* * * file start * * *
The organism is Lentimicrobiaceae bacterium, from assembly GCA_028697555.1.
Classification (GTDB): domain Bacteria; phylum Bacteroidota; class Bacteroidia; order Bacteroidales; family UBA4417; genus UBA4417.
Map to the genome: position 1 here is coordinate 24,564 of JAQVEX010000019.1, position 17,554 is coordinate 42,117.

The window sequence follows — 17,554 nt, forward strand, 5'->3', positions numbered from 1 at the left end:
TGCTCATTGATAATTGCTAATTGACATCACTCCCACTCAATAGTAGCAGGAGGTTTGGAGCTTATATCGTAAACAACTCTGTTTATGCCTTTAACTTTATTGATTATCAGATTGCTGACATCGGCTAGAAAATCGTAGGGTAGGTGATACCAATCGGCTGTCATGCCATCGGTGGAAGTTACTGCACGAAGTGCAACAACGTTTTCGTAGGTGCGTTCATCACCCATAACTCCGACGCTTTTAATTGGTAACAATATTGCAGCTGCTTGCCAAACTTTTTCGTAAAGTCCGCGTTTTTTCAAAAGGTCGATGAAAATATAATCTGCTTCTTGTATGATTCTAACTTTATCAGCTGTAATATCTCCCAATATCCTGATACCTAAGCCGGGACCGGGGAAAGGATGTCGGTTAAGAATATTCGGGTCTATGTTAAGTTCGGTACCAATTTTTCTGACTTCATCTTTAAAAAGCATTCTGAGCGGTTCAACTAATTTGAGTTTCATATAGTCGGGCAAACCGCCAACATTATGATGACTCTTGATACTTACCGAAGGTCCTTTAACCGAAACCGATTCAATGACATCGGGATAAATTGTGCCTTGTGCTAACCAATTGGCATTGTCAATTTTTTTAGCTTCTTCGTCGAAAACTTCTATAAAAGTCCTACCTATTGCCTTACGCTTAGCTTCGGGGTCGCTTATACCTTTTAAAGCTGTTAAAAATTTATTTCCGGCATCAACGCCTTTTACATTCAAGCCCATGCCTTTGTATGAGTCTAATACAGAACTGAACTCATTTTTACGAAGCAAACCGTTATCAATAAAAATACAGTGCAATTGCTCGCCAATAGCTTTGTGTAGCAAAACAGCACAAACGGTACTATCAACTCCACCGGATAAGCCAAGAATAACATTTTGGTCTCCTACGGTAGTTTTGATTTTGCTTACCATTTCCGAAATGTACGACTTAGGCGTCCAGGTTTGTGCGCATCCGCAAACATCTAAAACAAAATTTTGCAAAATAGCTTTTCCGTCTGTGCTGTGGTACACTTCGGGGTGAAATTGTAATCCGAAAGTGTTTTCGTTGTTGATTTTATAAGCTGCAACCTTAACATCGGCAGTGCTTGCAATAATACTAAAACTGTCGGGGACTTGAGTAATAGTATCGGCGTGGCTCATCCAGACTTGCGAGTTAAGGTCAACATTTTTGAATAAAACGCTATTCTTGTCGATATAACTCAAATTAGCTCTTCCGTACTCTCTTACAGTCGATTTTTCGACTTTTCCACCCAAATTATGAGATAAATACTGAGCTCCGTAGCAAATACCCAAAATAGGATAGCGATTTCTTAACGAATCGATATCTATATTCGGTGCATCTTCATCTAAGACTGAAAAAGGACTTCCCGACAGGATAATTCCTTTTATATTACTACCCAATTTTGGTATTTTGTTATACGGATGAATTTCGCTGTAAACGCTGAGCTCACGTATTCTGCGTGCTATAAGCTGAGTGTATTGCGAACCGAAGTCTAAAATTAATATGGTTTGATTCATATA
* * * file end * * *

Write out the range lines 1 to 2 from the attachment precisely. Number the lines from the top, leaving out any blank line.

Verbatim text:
The organism is Lentimicrobiaceae bacterium, from assembly GCA_028697555.1.
Classification (GTDB): domain Bacteria; phylum Bacteroidota; class Bacteroidia; order Bacteroidales; family UBA4417; genus UBA4417.